The AEF and the French cleared the Argonne of all German resistance by the third week of October, allowing Pershing to reorganize his forces. He redrew his divisions, creating a First Army under General Hunter Liggett and a Second Army under General Robert L. Bullard. Pershing then set his duties to overall strategy and planning. The Americans were looking to cement their victories before the onset of winter, and Pershing wanted to prepare for a final Spring offensive in 1919.


   General Hunter Liggett                                                         General Robert Lee Bullard


Fun fact: Prior to becoming head of the Second Army, Bullard had commanded the First Division, a.k.a. “The Big Red One”.

You’ve seen it. Don’t lie.

The mascot of the division was a terrier named Rags, who served at the front with his adopted master, James “Jimmy” Donovan. Rags was instrumental in relaying messages from the front to the rear, and helped US forces better target their artillery.

Further, as Wikipedia cribbed from the children’s book about Rags, when Rags was first in the front lines and came under shellfire, he simply imitated the men around him who would drop to the ground and cover their heads. “Before long, the soldiers observed Rags hugging the ground with his paws spread out before anyone heard the sound of an incoming round. The men soon realized that Rags’ acute and sensitive hearing was telling him when the shells were coming well before they could hear them.” The doughboys learned to keep their eyes on Rags, and he became an early-warning system for artillery shell fire.

He and Donovan were later gassed in a German attack, and such was his reputation (“orders from headquarters”) that Rags was given equal medical treatment and allowed to stay with Donovan through his hospitalization & evacuation back to the States. He remained the mascot of the First Division until his death, and was given a military burial.

Rags is buried at Aspin Hill Pet Cemetery in Maryland.

He also became famous, having books written about him for both adults & children.


As a dog person, there is no way I was not including that stuff.


Almost 1.25 million American troops had participated during the course of the 47-day campaign. American casualties were high—over 117,000—but the results were impressive. The 1st Army had driven forty-three German divisions back about thirty miles over some of the most difficult terrain and most heavily fortified positions on the Western Front, while inflicting over 120,000 casualties. The British & French suffered similar casualties, but the difference here was that their combined effort forced the Germans to re-evaluate their position on continuing to fight. This was the American influence on hastening the end of the war.

As early as September 29th the Kaiser was told that German victory in the West was no longer attainable. The scale & speed of the German defeats led military leadership to begin considering suing for peace, to avoid bringing the destruction of France onto German soil. The British, French & Americans had hoped their July Grand Offensive would push the Germans back to at least the Hindenburg Line, if not back to the German border, by the time winter forced a temporary break in the fighting. Instead, when the British, French & Americans were in the middle of planning their Spring 1919 offensives, the Germans – wracked by morale problems & the influenza epidemic – made their approaches for an armistice. It was only a 47-day campaign because it ended – as did all fighting – on November 11th.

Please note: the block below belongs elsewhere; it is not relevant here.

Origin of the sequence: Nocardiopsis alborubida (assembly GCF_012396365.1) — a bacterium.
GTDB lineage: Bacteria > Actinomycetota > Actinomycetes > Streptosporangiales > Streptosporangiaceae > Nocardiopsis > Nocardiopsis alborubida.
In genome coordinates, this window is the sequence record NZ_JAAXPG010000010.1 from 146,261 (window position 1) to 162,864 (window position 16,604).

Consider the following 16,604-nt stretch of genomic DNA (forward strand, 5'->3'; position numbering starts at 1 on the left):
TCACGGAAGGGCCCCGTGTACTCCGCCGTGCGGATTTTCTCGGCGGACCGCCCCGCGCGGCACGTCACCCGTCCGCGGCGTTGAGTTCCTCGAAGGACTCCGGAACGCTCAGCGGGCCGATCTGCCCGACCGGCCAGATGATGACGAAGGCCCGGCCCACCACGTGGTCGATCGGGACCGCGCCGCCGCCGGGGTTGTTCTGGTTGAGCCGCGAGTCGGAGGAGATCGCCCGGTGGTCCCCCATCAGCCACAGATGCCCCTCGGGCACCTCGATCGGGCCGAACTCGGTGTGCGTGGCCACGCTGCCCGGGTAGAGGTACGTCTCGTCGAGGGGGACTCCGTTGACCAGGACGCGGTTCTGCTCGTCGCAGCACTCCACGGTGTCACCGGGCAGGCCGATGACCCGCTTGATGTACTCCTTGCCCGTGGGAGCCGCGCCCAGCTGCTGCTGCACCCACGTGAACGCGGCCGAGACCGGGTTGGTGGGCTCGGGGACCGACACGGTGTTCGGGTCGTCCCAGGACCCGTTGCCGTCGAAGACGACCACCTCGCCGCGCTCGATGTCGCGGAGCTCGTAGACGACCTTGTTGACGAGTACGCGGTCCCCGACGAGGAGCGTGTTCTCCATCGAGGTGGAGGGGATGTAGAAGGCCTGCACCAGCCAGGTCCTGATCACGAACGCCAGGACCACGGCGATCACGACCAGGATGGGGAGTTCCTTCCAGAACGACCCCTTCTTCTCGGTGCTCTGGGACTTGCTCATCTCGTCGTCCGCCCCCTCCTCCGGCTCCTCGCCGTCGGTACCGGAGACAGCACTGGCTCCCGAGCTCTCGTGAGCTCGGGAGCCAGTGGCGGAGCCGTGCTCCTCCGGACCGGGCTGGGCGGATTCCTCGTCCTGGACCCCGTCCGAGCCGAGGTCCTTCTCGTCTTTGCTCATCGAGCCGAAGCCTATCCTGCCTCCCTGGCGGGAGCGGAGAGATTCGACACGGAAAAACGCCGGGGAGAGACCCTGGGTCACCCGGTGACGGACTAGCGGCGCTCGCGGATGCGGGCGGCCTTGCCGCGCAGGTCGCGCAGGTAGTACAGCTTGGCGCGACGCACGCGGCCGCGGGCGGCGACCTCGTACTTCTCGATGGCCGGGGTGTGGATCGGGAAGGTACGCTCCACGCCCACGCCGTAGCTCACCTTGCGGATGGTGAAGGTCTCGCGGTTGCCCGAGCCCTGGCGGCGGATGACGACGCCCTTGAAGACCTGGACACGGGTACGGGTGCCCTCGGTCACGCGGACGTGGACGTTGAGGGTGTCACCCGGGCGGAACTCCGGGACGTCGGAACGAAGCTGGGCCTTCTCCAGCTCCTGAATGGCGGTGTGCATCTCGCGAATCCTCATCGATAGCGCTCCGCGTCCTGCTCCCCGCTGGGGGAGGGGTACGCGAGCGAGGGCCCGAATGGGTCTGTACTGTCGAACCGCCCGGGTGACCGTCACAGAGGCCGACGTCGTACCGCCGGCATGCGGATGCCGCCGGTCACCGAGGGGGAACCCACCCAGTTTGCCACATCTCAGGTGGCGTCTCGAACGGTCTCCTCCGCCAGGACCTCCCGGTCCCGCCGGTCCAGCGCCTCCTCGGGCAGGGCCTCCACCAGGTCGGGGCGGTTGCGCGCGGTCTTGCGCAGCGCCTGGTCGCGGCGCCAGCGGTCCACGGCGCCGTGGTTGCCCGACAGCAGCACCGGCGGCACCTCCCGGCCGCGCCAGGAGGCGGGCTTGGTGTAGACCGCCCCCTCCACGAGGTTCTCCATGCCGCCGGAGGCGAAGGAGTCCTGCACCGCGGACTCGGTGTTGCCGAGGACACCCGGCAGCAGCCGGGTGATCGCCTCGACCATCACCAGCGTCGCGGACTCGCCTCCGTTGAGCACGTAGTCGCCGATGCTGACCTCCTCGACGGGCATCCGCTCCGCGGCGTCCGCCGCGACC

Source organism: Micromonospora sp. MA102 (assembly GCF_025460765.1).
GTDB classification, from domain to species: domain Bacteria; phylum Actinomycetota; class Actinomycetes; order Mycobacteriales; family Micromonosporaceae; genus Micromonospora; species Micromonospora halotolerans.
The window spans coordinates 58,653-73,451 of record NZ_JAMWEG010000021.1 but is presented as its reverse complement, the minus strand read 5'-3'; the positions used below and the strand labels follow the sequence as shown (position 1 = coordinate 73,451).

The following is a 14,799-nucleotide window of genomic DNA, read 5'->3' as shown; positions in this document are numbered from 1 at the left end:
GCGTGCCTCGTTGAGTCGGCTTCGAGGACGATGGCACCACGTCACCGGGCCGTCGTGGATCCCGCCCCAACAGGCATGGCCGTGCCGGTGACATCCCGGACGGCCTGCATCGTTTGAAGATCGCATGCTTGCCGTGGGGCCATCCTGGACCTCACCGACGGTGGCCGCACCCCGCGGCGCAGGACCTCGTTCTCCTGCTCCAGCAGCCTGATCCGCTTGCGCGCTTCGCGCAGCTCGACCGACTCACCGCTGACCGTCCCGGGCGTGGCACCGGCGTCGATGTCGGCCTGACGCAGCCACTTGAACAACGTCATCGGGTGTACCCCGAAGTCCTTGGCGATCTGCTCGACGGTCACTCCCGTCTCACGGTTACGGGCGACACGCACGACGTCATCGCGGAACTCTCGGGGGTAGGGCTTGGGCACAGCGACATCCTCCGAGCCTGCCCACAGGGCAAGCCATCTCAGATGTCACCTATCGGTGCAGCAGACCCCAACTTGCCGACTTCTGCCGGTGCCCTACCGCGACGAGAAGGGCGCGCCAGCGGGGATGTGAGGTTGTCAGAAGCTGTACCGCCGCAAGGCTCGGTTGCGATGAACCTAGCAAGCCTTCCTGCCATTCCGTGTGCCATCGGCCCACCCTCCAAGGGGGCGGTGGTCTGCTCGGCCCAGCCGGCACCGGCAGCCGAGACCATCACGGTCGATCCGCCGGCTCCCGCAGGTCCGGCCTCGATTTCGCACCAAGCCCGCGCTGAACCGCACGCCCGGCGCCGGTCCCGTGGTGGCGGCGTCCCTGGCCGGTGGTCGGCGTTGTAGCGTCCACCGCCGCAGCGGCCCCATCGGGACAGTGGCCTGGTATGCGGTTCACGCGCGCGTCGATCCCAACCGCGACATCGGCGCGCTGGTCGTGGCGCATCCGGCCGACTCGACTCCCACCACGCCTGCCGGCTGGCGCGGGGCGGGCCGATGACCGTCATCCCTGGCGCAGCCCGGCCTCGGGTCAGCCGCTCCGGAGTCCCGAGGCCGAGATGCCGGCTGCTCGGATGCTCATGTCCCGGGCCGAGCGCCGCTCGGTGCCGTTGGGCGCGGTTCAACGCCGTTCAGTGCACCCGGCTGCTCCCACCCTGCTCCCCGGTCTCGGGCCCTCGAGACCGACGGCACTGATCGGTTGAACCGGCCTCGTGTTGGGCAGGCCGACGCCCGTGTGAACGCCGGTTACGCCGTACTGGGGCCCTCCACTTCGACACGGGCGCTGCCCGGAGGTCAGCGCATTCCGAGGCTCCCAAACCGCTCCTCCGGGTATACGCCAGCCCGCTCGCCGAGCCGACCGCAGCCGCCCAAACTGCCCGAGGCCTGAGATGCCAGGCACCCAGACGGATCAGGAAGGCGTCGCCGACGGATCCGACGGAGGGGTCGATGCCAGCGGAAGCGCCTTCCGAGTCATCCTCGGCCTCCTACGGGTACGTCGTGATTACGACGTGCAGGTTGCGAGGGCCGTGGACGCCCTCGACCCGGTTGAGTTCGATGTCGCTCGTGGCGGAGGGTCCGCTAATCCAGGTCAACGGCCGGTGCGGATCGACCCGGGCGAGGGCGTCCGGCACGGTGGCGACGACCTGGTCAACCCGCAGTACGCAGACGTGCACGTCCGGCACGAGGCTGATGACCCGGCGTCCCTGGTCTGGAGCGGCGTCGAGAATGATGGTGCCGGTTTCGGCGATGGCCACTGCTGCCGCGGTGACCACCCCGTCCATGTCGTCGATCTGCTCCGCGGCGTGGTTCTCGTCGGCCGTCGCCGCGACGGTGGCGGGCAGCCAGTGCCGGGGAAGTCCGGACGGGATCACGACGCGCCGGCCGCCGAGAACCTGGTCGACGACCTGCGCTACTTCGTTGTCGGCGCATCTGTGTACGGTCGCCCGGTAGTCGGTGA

Tonight’s sports:

  • MLB:
    • Brewers at Cardinals – 7:00PM | ESPN / TSN
    • Orioles at Red Sox – 7:00PM | Sportsnet
    • Dodgers at Diamondbacks – 10:00PM | ESPN / TSN
  • NCAA:
    • Women’s College Volleyball:
      • Auburn at Mississippi State – 7:00PM | ESPNU
      • Kansas at Oklahoma – 9:00PM | ESPNU

I wanna bitch about the lack of pre-season NHL on Canadian TV, but they are merely pre-season games. Plus, it’s only due to the crappy rights deal negotiated by Rogers/Sportsnet, wherein they get “national” rights but TSN kept regional coverage of the Leafs, Sens, Habs & Jets, freezing out other regions from watching those games. IT’S LIKE BEING FORCED TO ONLY WATCH THE AFC NORTH!

A Canadian man-child of indeterminate age, he stays young by selling alcohol at sporting events and yelling at the patrons he serves. Their rage nourishes his soul, and their tips pay for his numerous trips to various sporting events.
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It’s still dark out. Plus it’s raining.
Why am I awake?


a) All the gods hate you


iii) Because you touch yourself in an impure manner


It can be both.

Brick Meathook
Brick Meathook

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Moose -The End Is Well Nigh
Moose -The End Is Well Nigh

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Moose -The End Is Well Nigh

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Moose -The End Is Well Nigh

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Moose -The End Is Well Nigh
Moose -The End Is Well Nigh
Senor Weaselo

Weren’t we supposed to be posting video game stuff?